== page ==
What will new “Panel of Experts” say that hasn’t already been said about First Nations education?
Am I alone in my curiosity as to whether this new “Panel of Experts … to improve elementary and secondary education outcomes for First Nation children who live on-reserve” will actually come up with anything especially new?
Recently announced by Indian Affairs Canada along with the Assembly of First Nations, the panel “will travel across Canada to hear views and opinions on how best we can improve and reform the governance and accountability of the First Nation education system.” It will then deliver its findings sometime in the summer of 2011.
Forgive me, but didn’t the Royal Commission on Aboriginal Peoples do that already, like, 14 years ago?
Indeed, the Commission itself noted how, after reviewing decades’ worth of studies on Aboriginal education (22 reports in all), a consensus of sorts has emerged on what is to be done to make things better, including:
• Aboriginal control of education
• School courses in Aboriginal studies, including history, language and culture
• Training and hiring of more Aboriginal teachers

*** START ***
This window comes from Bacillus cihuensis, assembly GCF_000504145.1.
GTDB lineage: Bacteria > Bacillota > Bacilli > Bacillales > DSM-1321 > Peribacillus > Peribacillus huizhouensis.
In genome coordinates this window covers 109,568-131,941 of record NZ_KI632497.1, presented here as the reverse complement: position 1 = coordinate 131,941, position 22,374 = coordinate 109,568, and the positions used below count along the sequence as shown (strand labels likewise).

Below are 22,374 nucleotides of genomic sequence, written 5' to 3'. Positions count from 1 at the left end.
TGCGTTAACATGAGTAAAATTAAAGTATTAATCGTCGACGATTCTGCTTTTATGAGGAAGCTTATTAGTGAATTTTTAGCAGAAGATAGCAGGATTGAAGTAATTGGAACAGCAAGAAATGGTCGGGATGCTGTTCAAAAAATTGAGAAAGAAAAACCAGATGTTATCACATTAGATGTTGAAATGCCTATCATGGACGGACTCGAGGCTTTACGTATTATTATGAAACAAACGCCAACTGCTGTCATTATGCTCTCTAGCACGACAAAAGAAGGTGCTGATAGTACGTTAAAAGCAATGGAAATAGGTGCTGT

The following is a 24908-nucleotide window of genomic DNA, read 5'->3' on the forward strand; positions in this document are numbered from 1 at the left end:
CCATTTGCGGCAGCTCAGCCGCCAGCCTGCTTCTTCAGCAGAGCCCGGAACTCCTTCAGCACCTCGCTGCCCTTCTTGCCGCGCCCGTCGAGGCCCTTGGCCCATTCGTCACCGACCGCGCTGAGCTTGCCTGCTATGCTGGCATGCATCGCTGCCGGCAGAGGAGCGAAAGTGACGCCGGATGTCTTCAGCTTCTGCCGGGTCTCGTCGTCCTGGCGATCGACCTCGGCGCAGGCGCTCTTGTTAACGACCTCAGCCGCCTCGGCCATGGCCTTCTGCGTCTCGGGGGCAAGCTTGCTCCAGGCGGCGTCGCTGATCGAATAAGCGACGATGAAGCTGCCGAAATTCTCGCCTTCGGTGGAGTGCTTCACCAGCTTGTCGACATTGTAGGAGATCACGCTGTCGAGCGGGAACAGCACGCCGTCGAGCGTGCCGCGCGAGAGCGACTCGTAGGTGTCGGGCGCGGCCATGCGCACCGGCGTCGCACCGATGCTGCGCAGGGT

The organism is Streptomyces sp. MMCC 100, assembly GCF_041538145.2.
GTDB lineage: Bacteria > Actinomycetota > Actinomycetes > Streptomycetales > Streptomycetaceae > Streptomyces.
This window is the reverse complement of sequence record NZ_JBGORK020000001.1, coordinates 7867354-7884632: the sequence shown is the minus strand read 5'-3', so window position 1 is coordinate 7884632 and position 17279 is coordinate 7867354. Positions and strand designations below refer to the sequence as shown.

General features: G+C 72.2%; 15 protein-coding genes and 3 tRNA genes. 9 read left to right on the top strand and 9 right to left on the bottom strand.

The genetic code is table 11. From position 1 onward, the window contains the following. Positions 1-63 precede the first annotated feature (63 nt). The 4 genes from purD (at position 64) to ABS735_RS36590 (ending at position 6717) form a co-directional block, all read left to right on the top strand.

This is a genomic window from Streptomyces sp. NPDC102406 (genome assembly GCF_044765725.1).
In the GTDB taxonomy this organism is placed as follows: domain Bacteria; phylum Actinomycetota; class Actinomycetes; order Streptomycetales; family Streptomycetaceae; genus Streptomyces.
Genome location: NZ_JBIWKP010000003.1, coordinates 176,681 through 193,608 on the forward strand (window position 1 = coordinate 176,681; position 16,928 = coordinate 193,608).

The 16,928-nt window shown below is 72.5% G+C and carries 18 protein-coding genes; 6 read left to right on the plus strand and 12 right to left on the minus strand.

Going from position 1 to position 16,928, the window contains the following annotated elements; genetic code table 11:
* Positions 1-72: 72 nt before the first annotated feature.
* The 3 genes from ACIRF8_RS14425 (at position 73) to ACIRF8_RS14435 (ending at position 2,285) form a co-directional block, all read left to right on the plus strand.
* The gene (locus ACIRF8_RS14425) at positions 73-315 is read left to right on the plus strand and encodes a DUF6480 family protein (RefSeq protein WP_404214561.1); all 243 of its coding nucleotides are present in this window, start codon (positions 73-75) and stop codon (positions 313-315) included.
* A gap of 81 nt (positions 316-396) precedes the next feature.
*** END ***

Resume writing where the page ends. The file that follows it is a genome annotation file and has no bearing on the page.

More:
• Inclusion of Aboriginal parents, elders and educators in the education of Aboriginal children
• Special support programs for Aboriginal students, for example, counselling, substance abuse education, remedial education and retention programs
• Aboriginal language instruction from pre-school to post-secondary education
• The resolution of federal, provincial and territorial jurisdictional conflicts over responsibilities, or recognition by the federal government of its funding responsibility for education
• Training Aboriginal adults for teaching, para-professional and administrative positions in education
• More emphasis on pre-school and kindergarten education
So, will this newest ‘Panel of Experts’ substantively help to move the prospects of First Nations children forward — or simply re-invent the wheel? Stay tuned.